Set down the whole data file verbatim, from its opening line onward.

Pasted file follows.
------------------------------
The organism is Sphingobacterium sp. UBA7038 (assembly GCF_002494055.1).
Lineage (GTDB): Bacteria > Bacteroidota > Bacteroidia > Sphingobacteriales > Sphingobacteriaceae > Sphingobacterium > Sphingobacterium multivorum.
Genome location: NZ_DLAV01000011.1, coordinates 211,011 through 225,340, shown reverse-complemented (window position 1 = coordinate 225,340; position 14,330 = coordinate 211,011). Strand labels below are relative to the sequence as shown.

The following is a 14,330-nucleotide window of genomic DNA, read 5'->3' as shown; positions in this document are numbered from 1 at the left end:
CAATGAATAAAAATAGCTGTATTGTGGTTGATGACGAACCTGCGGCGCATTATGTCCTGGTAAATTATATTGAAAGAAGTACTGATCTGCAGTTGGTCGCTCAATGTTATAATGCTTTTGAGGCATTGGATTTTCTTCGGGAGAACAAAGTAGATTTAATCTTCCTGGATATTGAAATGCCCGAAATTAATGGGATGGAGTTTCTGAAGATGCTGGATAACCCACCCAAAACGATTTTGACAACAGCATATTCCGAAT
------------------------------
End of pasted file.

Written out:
The organism is Sphingobacterium sp. UBA7038 (assembly GCF_002494055.1).
Lineage (GTDB): Bacteria > Bacteroidota > Bacteroidia > Sphingobacteriales > Sphingobacteriaceae > Sphingobacterium > Sphingobacterium multivorum.
Genome location: NZ_DLAV01000011.1, coordinates 211,011 through 225,340, shown reverse-complemented (window position 1 = coordinate 225,340; position 14,330 = coordinate 211,011). Strand labels below are relative to the sequence as shown.

The following is a 14,330-nucleotide window of genomic DNA, read 5'->3' as shown; positions in this document are numbered from 1 at the left end:
CAATGAATAAAAATAGCTGTATTGTGGTTGATGACGAACCTGCGGCGCATTATGTCCTGGTAAATTATATTGAAAGAAGTACTGATCTGCAGTTGGTCGCTCAATGTTATAATGCTTTTGAGGCATTGGATTTTCTTCGGGAGAACAAAGTAGATTTAATCTTCCTGGATATTGAAATGCCCGAAATTAATGGGATGGAGTTTCTGAAGATGCTGGATAACCCACCCAAAACGATTTTGACAACAGCATATTCCGAAT